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Publication Detail
DP 2020-41: Projecting Loan Demand from Small Farmers and Fishers in the Philippines

This study develops and applies a method for estimating loan demand from small farmers and small fishers (SFF) in the Philippines, and projects this demand into the future. The method uses a patchwork of data, but most importantly the Small Farmers and Fisherfolk Indebtedness Survey (SFFIS) and the Registry System for Basic Sectors in Agriculture, to estimate credit loan demand from SFF in 2017. It also uses inflation and projected (or targeted) sectoral gross value-added growth to project SFF loan demand into the future. The loan demand for SFF is estimated to be from PHP 172 billion (low estimate) to PHP 367 billion (high estimate) in 2021. This is projected to grow to PHP 201 billion (low estimate) to PHP 431 billion (high estimate) in 2024.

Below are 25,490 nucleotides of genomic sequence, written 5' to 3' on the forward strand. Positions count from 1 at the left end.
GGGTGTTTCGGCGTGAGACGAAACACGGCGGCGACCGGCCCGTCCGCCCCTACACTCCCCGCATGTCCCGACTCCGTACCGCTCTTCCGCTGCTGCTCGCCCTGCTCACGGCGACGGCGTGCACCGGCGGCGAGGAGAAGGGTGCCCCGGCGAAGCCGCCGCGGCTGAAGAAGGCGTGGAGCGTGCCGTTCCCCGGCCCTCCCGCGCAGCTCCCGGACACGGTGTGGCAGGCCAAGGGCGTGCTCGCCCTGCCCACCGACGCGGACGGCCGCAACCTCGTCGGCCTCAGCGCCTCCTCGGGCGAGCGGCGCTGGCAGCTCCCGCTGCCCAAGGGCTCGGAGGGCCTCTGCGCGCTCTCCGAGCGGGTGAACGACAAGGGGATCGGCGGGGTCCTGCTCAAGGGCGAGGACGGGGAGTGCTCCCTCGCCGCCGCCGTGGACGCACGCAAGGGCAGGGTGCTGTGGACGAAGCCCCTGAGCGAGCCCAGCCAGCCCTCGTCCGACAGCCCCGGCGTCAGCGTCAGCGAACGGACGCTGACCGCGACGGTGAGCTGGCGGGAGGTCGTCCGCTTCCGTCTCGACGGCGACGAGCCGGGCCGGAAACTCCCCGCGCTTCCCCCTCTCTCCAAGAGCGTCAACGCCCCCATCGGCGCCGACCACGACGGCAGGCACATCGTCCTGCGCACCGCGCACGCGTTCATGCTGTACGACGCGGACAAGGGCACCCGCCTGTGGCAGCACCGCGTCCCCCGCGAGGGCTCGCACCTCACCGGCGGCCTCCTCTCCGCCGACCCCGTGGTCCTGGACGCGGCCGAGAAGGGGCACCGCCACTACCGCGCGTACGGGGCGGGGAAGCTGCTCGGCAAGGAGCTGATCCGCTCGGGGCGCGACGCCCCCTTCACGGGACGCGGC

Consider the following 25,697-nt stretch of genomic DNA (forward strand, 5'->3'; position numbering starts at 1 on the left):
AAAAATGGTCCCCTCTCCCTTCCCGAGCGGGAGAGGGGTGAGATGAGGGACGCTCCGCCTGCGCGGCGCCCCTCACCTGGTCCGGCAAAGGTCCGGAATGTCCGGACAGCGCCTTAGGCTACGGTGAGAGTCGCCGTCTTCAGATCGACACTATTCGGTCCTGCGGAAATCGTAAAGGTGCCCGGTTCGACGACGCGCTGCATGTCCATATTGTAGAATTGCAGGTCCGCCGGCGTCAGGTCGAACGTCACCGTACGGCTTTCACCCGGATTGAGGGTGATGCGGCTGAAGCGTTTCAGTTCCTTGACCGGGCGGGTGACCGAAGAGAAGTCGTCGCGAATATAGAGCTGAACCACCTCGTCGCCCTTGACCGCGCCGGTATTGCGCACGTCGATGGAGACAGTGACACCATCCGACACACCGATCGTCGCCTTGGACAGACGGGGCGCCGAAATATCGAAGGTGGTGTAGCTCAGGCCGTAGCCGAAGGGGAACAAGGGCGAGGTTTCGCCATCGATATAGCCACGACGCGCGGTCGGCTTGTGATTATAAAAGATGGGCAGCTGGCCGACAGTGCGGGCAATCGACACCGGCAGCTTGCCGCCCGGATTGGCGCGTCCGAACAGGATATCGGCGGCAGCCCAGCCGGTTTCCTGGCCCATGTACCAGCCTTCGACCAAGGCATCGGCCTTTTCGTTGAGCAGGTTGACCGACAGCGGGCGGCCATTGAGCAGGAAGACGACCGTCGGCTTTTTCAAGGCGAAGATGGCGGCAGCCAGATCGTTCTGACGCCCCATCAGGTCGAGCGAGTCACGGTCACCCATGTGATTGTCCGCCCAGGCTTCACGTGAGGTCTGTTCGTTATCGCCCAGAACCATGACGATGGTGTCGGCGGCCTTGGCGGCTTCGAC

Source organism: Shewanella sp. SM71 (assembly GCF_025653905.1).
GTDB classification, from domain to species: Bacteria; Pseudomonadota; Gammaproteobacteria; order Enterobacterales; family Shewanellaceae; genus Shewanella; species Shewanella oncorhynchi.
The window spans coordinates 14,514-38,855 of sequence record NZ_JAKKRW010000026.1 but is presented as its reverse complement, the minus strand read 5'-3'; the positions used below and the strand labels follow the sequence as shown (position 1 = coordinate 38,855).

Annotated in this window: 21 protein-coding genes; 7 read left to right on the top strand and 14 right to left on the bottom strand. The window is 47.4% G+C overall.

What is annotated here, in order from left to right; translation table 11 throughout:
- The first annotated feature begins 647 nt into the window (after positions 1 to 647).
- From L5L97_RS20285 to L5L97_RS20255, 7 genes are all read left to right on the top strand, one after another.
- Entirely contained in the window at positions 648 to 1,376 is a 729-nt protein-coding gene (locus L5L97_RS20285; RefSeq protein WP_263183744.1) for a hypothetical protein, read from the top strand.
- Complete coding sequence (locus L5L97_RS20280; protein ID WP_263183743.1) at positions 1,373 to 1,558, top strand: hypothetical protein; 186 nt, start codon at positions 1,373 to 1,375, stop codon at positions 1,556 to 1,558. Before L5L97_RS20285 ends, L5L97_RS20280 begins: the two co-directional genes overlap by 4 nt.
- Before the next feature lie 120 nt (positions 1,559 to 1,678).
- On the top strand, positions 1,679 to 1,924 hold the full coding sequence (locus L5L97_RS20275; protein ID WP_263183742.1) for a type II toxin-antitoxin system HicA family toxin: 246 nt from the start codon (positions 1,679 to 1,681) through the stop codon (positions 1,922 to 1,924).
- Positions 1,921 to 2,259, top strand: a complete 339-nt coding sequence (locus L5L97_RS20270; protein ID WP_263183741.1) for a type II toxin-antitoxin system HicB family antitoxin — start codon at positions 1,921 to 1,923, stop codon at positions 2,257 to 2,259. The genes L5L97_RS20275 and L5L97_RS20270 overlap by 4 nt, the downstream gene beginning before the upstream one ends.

Moving forward, the study suggests that the estimation of loan demand from SFF can be facilitated if the sampling design of the SFFIS can be revised so as to be made representative nationally (and possibly even by region) using the most recent Census of Agriculture and Fishers as the sampling frame. To help small farmers and fisherfolk, the government should ensure there is adequate fund, whether from government or from formal private sources, to meet the loan demand of small farmers and fishers for purposes of production, while still maintaining prudence. This will not only help small farmers and fishers keep their head above poverty, but also help boost food security in the country given the continuing risks of supply chain disruptions.

Comments to this paper are welcome within 60 days from date of posting.
Email publications@mail.pids.gov.ph.



Philippine Institute for Development Studies
Authors Keywords
Ducanes, Geoffrey M.; agricultural credit; COVID-19; small farmers and fishers; credit demand estimation; credit demand projection; determinants of credit demand; logit regression; COVID-19 impact on credit demand;
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Published in 2020 and available for Downloaded 46,673 times since December 28, 2020
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